Bayonne.


I was made fun of for saying "now" differently from someone from Bayonne.


There is actually a difference that is tough to explain online.

Its literally "NAoo" (NA-OO) vs. "Naiow" (Nai sound like the name Nancy... "Nai-ow")
OK, I can see where Bayonne might sound funny. I work with a few people from there. They say "yous" for more than one "you".

But that's hardly representative of NJ!
 
Old 08-15-2012, 11:40 AM
 
Location: Coastal New Jersey
56,160 posts, read 54,630,432 times
Reputation: 66586
Quote:
Originally Posted by KoobCam View Post
They say "youse" in Upstate NY cities like Utica and Syracuse. Big deal. Its common in heavily Italian areas.


NA-OO.... sounding identical to "OW" basically


NY/NJ, theres more of an AAA sound at the beginning. Like how I used the name Nancy.

"Naaii-ow"
But I'm tellin' ya, I LIVE IN NEW JERSEY. Have all my life. 54 years. If anyone actually pronounces it that way, they are in the minority. It is NOW. Short. Clipped. One vowel sound. The same as if someone hits their hand with a hammer and yells, "OW!", but with an "n" in the beginning.

Except for a few cities in Hudson County and maybe some of Essex near Newark, there is no "NY/NJ" accent. New Yorkers speak differently from people in New Jersey.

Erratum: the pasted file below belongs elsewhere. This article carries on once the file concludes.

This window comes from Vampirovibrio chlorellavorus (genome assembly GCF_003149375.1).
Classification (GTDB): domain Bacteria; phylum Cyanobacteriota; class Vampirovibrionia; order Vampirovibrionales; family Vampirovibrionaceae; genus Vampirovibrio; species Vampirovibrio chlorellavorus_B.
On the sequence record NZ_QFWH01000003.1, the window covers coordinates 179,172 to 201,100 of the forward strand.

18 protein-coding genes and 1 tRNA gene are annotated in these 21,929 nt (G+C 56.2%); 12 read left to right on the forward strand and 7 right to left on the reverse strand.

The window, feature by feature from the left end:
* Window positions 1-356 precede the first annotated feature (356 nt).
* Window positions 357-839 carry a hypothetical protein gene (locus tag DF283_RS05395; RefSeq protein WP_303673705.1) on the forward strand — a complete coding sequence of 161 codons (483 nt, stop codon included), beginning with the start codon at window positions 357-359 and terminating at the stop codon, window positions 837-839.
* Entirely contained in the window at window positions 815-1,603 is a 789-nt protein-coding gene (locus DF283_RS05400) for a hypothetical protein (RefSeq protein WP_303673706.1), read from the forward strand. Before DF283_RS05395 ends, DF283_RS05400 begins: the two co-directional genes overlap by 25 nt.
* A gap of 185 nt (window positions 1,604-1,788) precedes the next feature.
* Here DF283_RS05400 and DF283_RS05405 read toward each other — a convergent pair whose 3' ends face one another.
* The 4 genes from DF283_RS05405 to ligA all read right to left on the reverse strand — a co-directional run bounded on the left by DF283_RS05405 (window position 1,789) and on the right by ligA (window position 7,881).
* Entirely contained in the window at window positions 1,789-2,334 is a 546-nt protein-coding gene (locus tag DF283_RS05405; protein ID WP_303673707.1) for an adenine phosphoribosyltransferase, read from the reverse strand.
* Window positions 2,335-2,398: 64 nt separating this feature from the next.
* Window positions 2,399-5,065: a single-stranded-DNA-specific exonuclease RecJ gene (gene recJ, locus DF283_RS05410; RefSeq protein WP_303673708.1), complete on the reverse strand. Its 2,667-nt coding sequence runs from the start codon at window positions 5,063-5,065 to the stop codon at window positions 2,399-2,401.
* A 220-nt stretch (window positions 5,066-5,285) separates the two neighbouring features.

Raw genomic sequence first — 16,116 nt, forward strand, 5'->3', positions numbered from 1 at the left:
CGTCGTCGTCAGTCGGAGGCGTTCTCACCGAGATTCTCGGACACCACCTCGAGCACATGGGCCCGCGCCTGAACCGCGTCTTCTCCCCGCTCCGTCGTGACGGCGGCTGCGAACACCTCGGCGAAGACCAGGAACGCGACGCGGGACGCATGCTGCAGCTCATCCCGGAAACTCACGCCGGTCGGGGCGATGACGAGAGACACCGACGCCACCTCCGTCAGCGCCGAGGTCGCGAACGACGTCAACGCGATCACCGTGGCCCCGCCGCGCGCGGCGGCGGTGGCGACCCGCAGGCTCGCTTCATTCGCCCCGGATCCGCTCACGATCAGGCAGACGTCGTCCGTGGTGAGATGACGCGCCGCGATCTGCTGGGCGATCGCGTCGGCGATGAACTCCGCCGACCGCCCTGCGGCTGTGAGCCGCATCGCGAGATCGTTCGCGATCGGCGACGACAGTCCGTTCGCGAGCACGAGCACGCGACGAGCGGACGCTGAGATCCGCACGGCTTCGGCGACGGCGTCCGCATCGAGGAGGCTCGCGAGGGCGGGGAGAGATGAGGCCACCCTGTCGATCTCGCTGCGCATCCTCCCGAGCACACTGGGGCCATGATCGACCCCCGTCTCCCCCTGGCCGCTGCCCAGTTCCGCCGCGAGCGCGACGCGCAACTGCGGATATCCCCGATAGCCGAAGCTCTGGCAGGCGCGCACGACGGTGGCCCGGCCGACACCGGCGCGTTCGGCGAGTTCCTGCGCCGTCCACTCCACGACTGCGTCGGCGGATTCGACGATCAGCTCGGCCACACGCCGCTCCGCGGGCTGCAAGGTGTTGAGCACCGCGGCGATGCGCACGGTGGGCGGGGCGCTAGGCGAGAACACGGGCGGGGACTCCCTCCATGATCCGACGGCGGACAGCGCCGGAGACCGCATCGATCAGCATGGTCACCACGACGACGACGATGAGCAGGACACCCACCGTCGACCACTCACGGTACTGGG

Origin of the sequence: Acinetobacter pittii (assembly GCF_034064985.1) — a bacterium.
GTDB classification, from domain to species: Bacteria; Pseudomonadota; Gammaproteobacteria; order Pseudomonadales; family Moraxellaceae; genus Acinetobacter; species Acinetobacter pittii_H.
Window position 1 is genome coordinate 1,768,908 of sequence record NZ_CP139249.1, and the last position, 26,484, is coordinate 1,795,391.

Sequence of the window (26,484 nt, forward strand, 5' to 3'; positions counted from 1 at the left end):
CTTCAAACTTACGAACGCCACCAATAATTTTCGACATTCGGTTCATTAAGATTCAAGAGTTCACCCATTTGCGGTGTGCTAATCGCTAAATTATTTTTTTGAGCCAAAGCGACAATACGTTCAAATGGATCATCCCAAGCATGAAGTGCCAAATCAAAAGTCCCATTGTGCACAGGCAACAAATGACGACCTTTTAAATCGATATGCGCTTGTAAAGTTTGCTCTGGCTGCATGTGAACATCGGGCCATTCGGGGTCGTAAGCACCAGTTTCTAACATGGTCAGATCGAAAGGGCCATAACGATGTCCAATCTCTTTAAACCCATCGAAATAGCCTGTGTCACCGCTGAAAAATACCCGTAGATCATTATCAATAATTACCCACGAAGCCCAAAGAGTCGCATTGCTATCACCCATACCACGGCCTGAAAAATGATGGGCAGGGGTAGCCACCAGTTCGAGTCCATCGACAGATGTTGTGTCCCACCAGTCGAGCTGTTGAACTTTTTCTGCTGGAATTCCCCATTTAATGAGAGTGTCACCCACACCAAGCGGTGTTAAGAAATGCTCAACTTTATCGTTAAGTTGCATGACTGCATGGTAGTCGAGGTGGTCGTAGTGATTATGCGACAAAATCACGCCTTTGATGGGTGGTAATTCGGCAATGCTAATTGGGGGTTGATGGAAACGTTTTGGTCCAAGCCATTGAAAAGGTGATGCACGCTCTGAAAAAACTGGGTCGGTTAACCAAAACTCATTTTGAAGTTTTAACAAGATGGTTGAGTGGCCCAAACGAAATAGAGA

I keep telling people that. I guess you'd have to actually visit NJ and travel a little further than Jersey City or Bayonne to discover this.
 
Old 08-15-2012, 12:27 PM
 
Location: Lincoln, NE (via SW Virginia)
1,644 posts, read 1,796,764 times
Reputation: 1053
I grew up in Southwest Virginia (defined by the VA tourism board as the "heart of appalachia) so the accent that i've always been saddled with is the Appalachian one. As mentioned in one of the earlier posts it is heavily rhotic and thick as all hell. We've also got a slew of words that you don't find anywhere else...buggy for shopping carts, cat head bisquits, gaum'n up a room, si-gogglin, and out'chender, haha. I've always loved my accent because it is very unique...maybe a little bothersome to some but it works for me. Now to the OP. IMO the most annoying accent is the accent you encounter in Minnesota. The whole don'cha know, Minnesoooota, you'bethca, hormel eatin' lakers up there just run all over me! They say that early intrepid minnesotans upon noticing that they had a lot of lakes started counting them just for the hell of it...saw quite a few and forgot what came after 20, so they just skipped to the highest number any of them had ever heard...10,000! I'll take my hollers and warshing my hair all day over that.
 
Old 08-15-2012, 01:51 PM
 
Location: Coastal New Jersey
56,160 posts, read 54,630,432 times
Reputation: 66586
Quote:
Originally Posted by KoobCam View Post
Um, I have. Went to Kean, lived in Somerset and Elizabeth, etc.

NY/NJ both do the same thing with this particular word im using.

Im not suggesting they have entirely same accents.
I can see Elizabeth, since that's urban and close to the city. Somerset, I don't know much about.

But no one I know who lived in Jersey all their life/is a native of Jersey pronounces "Now" or "Down" the way you claim. I guess we'll just have to disagree.